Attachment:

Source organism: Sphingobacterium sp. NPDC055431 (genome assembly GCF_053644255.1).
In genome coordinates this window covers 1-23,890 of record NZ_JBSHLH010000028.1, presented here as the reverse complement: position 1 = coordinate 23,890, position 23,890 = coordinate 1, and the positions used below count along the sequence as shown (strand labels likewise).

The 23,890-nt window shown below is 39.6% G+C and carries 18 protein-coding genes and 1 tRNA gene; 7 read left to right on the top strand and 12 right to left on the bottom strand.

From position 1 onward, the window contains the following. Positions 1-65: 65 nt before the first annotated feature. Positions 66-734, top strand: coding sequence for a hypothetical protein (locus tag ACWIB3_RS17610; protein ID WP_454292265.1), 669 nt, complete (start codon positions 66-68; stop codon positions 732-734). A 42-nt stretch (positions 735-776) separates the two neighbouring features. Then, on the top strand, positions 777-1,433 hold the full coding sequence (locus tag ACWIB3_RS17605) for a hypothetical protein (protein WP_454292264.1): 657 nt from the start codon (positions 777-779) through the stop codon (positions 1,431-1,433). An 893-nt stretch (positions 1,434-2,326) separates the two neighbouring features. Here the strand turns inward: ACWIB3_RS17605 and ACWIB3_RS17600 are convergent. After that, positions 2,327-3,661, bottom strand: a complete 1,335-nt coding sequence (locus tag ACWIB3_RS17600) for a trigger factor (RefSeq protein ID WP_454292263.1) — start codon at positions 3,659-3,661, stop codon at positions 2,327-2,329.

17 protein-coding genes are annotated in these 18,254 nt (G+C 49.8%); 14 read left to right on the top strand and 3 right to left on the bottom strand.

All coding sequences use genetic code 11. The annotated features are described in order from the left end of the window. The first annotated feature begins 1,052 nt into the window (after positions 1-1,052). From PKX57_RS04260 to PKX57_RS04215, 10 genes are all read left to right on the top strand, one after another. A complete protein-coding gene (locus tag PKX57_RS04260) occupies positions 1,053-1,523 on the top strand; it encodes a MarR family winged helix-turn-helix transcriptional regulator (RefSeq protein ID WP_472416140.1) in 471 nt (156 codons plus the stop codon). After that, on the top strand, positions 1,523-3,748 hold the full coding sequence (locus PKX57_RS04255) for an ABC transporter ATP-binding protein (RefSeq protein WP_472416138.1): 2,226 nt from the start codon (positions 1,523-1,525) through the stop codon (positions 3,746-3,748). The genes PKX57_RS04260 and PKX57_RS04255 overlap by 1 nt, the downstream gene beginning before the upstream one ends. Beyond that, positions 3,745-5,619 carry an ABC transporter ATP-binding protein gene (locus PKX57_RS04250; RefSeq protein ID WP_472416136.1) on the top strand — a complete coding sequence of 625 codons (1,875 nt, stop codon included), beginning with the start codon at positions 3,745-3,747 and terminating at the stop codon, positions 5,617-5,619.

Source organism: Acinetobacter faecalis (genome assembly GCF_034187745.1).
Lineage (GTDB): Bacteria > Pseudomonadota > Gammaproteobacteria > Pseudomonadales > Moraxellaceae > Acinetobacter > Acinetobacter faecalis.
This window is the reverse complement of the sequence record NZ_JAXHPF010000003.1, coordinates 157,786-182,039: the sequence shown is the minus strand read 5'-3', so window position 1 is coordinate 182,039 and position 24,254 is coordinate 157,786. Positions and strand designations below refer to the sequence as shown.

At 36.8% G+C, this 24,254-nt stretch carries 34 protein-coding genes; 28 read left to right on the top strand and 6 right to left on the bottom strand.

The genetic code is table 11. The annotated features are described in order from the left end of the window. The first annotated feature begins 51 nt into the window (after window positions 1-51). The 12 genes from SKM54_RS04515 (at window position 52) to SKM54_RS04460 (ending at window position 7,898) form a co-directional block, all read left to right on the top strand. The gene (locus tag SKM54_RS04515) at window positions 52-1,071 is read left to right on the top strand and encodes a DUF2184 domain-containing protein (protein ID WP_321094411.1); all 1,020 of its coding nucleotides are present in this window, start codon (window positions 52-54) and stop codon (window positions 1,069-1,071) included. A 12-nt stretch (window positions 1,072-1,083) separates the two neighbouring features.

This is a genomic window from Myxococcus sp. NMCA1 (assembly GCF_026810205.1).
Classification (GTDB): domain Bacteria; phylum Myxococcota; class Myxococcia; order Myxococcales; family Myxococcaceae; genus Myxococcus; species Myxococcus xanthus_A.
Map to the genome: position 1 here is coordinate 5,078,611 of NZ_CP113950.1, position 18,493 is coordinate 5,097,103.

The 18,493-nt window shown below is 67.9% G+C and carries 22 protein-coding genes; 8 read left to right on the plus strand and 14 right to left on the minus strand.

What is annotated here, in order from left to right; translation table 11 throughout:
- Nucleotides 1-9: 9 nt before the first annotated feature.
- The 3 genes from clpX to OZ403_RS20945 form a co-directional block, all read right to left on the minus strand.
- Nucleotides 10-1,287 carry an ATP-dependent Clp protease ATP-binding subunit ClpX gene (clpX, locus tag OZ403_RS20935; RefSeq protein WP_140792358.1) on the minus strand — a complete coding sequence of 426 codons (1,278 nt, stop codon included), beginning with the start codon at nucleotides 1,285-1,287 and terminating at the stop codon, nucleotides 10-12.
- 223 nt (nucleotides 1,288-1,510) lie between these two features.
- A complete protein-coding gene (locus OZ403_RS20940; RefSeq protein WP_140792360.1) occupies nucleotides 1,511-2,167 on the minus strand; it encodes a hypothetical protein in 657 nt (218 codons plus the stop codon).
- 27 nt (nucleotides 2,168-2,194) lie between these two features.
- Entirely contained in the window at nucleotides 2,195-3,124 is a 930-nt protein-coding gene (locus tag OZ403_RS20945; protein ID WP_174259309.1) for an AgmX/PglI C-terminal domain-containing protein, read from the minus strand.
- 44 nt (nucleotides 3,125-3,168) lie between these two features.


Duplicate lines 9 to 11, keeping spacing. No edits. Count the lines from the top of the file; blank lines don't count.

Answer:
This window is the reverse complement of the sequence record NZ_JAXHPF010000003.1, coordinates 157,786-182,039: the sequence shown is the minus strand read 5'-3', so window position 1 is coordinate 182,039 and position 24,254 is coordinate 157,786. Positions and strand designations below refer to the sequence as shown.

At 36.8% G+C, this 24,254-nt stretch carries 34 protein-coding genes; 28 read left to right on the top strand and 6 right to left on the bottom strand.

The genetic code is table 11. The annotated features are described in order from the left end of the window. The first annotated feature begins 51 nt into the window (after window positions 1-51). The 12 genes from SKM54_RS04515 (at window position 52) to SKM54_RS04460 (ending at window position 7,898) form a co-directional block, all read left to right on the top strand. The gene (locus tag SKM54_RS04515) at window positions 52-1,071 is read left to right on the top strand and encodes a DUF2184 domain-containing protein (protein ID WP_321094411.1); all 1,020 of its coding nucleotides are present in this window, start codon (window positions 52-54) and stop codon (window positions 1,069-1,071) included. A 12-nt stretch (window positions 1,072-1,083) separates the two neighbouring features.